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Earlier this week, former Cincinnati Red Pete Rose once again asked MLB commissioner Rob Manfred to remove his name from the MLB’s ineligible list, which would allow Rose to be inducted into the Hall of Fame.

This time, Rose thought it would be smart to argue that due to members of the Houston Astros not being punished for breaking a different set of rules, his own punishment should therefore be reduced.

First off, this is simply fundamentally fraught logic. Grouping yourself with the current biggest cheaters in all of sports is not going to help your case no matter the reasoning. Rose comparing himself to the absolute travesty that is the Astros is basically him telling on himself.

Which by the way, he has already openly done. In 2004 he finally admitted to betting on pro baseball. Famously, Rose tried to paint himself in a better light by saying that he only betted on the Reds to win.

This is always the first line of defense in the arguments used by those that want Rose in the Hall of Fame, so it needs to be first point addressed.

Let’s refer to MLB rule No. 21 for consultation on gambling in pro baseball. The rule states:

“Any player, umpire, or club or league official or employee, who shall bet any sum whatsoever upon any baseball game in connection with which the bettor has a duty to perform shall be declared permanently ineligible.”

Well, this is awkward.

It absolutely does not matter that Rose bet on his own team to win. Did he or did he not bet on baseball games in which he played in? Per the man himself, he did.

He chose to illegally make a profit on his own job which he was already being paid for. That, by definition, is a stain upon the beauty of the game of baseball.

The seriousness of this argument cannot be underestimated because this is about more than Rose and his own legacy. This is about upholding the integrity of the game.

If you are already upset with my argument and vehemently disagree, please take a second a think about what it would mean if the MLB did in fact reinstate Rose.

First, Manfred and company would be going against the very rules of the league. The rule would have to be automatically changed.

Second, what is to then stop other players from doing exactly what Rose did? I mean, if I were a great baseball player, I would definitely bet on my team to win games if I knew I would eventually get into the Hall of Fame even if I had to wait 25 years to do so.

The standard is simply the standard.

Rose is the standard in which pro baseball players currently strive to stay away from. This is how gambling is judged. If the league even lets up a little bit on Rose, then the integrity of the game is completely demolished.

I could care less about other instances where someone else cheated in baseball in another way whether that be using performance-enhancing drugs or stealing signs. Those are completely different cases which have a different subset of standards.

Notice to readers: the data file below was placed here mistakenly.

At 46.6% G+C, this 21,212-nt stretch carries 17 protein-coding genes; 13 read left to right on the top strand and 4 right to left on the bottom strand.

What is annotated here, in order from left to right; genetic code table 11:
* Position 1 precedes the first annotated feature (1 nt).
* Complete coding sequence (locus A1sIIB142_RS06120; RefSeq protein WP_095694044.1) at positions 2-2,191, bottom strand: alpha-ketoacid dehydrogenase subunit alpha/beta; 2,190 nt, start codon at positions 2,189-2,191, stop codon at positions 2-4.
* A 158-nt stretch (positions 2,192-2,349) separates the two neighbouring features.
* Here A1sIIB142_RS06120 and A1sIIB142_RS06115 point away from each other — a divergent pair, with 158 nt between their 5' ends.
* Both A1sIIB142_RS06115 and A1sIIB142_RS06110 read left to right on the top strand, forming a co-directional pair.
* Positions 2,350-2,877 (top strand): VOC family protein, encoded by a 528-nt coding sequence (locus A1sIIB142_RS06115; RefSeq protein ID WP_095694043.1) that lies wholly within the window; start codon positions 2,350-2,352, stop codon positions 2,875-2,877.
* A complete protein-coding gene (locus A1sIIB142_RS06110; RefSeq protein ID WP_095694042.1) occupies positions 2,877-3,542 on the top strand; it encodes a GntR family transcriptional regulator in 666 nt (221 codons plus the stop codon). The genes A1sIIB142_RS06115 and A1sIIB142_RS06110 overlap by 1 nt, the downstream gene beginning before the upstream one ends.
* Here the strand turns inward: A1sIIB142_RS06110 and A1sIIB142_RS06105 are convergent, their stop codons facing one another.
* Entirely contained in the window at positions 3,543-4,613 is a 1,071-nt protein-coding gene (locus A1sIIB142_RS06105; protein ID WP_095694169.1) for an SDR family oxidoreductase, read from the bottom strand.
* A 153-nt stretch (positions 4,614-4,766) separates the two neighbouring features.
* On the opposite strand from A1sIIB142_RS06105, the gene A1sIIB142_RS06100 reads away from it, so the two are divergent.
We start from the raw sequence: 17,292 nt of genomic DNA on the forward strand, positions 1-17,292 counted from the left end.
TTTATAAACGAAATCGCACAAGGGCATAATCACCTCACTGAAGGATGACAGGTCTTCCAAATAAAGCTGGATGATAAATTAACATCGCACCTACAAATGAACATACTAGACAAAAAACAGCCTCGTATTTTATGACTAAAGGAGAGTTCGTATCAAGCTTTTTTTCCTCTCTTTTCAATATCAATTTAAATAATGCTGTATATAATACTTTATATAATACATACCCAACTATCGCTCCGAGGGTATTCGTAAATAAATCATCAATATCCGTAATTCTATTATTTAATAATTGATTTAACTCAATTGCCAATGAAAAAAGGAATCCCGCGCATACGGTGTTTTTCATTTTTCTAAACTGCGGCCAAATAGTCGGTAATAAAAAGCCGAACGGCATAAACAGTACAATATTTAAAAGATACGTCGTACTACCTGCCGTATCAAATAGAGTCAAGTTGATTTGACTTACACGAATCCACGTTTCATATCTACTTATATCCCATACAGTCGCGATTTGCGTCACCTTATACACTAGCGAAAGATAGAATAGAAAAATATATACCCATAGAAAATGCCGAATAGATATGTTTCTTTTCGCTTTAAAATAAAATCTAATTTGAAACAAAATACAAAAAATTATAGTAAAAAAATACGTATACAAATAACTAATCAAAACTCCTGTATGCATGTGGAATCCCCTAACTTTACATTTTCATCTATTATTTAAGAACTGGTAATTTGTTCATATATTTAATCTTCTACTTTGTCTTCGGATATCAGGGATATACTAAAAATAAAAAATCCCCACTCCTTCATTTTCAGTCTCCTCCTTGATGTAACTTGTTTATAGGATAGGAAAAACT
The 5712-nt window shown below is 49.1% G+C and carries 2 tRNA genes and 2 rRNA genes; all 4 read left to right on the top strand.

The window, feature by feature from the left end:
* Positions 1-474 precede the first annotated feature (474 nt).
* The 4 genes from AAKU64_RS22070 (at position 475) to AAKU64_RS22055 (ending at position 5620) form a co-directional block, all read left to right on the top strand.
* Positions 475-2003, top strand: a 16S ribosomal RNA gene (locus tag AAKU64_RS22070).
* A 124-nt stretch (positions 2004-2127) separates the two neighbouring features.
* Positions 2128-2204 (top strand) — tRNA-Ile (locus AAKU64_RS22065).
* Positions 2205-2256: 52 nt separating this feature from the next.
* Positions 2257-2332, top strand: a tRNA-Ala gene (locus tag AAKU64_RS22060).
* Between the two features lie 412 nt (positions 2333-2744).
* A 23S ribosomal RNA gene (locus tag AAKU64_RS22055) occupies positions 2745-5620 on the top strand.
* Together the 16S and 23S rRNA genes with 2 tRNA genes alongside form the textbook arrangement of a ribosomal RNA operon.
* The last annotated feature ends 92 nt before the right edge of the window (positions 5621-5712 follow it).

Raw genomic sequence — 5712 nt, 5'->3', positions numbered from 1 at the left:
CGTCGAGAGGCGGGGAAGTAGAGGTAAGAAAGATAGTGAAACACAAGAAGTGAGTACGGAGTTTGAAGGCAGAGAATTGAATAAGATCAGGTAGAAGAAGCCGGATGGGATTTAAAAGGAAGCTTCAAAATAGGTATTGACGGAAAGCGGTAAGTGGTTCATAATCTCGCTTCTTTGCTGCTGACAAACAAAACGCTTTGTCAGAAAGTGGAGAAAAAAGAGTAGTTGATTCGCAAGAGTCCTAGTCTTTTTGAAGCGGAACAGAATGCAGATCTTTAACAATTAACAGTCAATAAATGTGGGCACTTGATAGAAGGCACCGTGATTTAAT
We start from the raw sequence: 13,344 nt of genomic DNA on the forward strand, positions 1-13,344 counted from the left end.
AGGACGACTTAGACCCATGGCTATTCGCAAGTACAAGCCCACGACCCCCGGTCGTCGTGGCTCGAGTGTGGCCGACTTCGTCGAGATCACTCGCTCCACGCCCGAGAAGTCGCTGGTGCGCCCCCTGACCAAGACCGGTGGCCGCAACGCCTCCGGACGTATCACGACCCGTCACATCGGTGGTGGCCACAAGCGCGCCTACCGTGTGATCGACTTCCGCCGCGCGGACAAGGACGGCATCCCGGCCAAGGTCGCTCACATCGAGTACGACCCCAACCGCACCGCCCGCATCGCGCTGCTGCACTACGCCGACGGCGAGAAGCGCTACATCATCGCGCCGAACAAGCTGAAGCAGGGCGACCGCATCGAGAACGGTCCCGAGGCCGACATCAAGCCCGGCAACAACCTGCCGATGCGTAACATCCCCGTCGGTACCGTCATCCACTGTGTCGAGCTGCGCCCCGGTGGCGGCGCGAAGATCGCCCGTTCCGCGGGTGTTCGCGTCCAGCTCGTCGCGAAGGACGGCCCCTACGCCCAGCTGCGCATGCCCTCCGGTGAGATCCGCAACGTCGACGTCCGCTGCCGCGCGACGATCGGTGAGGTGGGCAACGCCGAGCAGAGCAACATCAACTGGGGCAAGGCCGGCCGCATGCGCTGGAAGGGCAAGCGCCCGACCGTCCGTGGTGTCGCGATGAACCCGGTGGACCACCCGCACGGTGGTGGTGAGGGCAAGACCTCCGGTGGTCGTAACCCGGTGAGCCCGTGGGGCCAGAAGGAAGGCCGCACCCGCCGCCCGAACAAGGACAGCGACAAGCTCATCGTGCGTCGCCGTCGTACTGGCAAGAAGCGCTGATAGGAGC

Here, we have an extremely clear rule with an even clearer punishment and a player who confessed to breaking said rule.

Of course, a more viable argument would be that the MLB needs to change rule No. 21.

But that still opens up the same problems as reinstating Rose would do. Would it be changed to where players could be allowed to bet on their own team to win? How would that even be monitored? And would teams be happy if the effort of their players only remained high in games that they bet on their selves?

I can go on and on with the questions and problems which would occur if the rule was changed or if Rose was reinstated. At this point, it’s clear that the integrity of the game would be greatly damaged if either occurred. It’s a perfect rule with a clear punishment that Rose broke.

In the end, it’s pretty obvious for why there is a lot of support for Rose being reinstated: He was one of the game’s greatest players, and he has publicly expressed remorse for what he did as he approaches the twilight of his life.

It’s the very nature of the human condition to feel empathy for someone else. Honestly, I feel bad for Rose. He finally confessed to the truth and has tried to make amens as an old man looking back on his mistakes.

It’s a very sad situation which is incredibly unfortunate to witness.

You know what would be sadder? If the MLB doesn’t have a limit to it’s own empathy and let’s Rose ruin the integrity of the sport.

This is a cautionary tale that needs to stand the test of time even after Rose has passed from this Earth. Breaking the rules should never be met with a reward. People, no matter how famous or likable, need to be held accountable for their actions.

If you don’t believe that, than just read legendary coach Pat Summitt’s quote on accountability:

“Accountability, is essential to personal growth, as well as team growth. How can you improve if you’re never wrong? If you don’t admit a mistake and take responsibility for it, you’re bound to make the same one again.”

The rule worked, period. Rose has taken responsibility for his mistake. It would be a disservice to the man himself if that accountability was taken away by reinstating him.

Reecer is the sports editor of the Glasgow Daily Times. Reach him at 270-678-5171, or by email at jreecer@glasgowdailytimes.com.

Reecer is the sports editor of the Glasgow Daily Times. Reach him at 270-678-5171, or by email at jreecer@glasgowdailytimes.com.

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